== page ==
Landowners in New York have been approached by commercial solar industry giants for leasing their lands for solar power production. During the past few months, solar companies have been covering rural areas with mailings, in an effort to offer leases to landowners for their farmlands to establish their solar panels. The lands under consideration must be spread across at least 20 acres.
These steps have been encouraged by the renewable energy plan of Democratic Gov. Andrew Cuomo, who also announced the continuation of the 30 % federal tax credit in December. Landowners are being suggested to be cautious by a few agricultural advisers, community leaders and lawyers, amid the enthusiasm among certain farmers towards an annual earning of up to $2,000 per acre for a period of the next 20 years.
“These are complex business transactions masquerading as lottery tickets. There are unexamined risks and environmental impacts. That’s why landowners are banding together again to formulate leases that will protect their interests,” said Chris Denton, a lawyer from southern New York, who helped landowner groups during negotiations on oil and gas leases at the time of the Marcellus Shale gas rush in 2009.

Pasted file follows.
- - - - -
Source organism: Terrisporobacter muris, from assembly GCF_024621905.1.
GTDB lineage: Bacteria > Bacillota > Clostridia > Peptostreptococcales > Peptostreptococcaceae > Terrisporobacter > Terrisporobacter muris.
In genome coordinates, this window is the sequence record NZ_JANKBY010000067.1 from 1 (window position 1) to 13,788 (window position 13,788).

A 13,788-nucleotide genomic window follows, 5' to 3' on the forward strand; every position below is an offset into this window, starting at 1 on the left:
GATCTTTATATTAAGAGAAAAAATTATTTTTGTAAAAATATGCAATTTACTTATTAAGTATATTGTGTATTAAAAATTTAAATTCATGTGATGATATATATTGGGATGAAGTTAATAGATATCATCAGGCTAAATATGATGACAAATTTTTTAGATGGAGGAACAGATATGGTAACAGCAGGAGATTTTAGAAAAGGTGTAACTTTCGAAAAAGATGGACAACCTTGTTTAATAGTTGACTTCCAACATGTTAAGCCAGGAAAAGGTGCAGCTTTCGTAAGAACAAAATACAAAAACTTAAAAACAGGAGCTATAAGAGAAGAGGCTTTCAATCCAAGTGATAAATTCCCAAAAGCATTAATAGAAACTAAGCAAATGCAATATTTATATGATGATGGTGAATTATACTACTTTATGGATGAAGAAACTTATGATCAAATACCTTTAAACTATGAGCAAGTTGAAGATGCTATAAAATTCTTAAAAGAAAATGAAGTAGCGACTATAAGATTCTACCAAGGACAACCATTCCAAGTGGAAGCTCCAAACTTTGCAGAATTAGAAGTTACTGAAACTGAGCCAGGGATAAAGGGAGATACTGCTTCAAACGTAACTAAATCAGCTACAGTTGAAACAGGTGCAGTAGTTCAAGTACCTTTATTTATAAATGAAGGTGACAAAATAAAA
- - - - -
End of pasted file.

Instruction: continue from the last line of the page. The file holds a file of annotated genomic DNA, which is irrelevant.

Environmental Director for the Nonprofit Hudson River Sloop Clearwater, Manna Jo Greene, said that former landfills will reap advantages from solar development, while for prime farmlands it is not a suitable option. She added that there are several issues associated with zoning, agricultural tax benefits and impacts on farm operations, along with the final decommissioning and clearance of the solar components.
The state is getting the attention of several solar companies owing to the initiatives of the Cuomo administration. The plan aims to enhance the local production of renewable energy and alleviating greenhouse gas emissions as well as renewable energy sources accounting for 50% of the total production of energy in the state by 2030.